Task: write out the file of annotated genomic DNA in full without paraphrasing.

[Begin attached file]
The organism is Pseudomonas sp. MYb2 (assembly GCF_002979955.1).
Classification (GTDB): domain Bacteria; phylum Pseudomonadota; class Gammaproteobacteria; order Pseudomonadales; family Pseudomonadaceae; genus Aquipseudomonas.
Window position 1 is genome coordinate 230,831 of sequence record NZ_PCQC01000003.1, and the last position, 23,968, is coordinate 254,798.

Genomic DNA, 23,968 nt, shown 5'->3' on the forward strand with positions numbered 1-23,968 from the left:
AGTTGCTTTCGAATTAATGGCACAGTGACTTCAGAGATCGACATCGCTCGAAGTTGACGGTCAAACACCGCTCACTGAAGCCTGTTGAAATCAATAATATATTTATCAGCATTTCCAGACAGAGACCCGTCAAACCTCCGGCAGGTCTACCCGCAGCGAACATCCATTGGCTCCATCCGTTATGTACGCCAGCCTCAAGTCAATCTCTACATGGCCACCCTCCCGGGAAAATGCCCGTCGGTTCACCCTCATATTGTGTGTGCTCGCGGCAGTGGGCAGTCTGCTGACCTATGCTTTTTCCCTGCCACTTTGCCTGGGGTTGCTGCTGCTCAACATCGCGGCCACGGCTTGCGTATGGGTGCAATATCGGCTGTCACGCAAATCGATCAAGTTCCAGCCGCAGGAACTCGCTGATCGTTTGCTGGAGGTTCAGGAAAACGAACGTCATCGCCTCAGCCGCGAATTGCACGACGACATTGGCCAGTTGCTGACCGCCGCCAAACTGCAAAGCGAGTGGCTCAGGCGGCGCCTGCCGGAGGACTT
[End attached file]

The organism is Pseudomonas sp. MYb2 (assembly GCF_002979955.1).
Classification (GTDB): domain Bacteria; phylum Pseudomonadota; class Gammaproteobacteria; order Pseudomonadales; family Pseudomonadaceae; genus Aquipseudomonas.
Window position 1 is genome coordinate 230,831 of sequence record NZ_PCQC01000003.1, and the last position, 23,968, is coordinate 254,798.

Genomic DNA, 23,968 nt, shown 5'->3' on the forward strand with positions numbered 1-23,968 from the left:
AGTTGCTTTCGAATTAATGGCACAGTGACTTCAGAGATCGACATCGCTCGAAGTTGACGGTCAAACACCGCTCACTGAAGCCTGTTGAAATCAATAATATATTTATCAGCATTTCCAGACAGAGACCCGTCAAACCTCCGGCAGGTCTACCCGCAGCGAACATCCATTGGCTCCATCCGTTATGTACGCCAGCCTCAAGTCAATCTCTACATGGCCACCCTCCCGGGAAAATGCCCGTCGGTTCACCCTCATATTGTGTGTGCTCGCGGCAGTGGGCAGTCTGCTGACCTATGCTTTTTCCCTGCCACTTTGCCTGGGGTTGCTGCTGCTCAACATCGCGGCCACGGCTTGCGTATGGGTGCAATATCGGCTGTCACGCAAATCGATCAAGTTCCAGCCGCAGGAACTCGCTGATCGTTTGCTGGAGGTTCAGGAAAACGAACGTCATCGCCTCAGCCGCGAATTGCACGACGACATTGGCCAGTTGCTGACCGCCGCCAAACTGCAAAGCGAGTGGCTCAGGCGGCGCCTGCCGGAGGACTT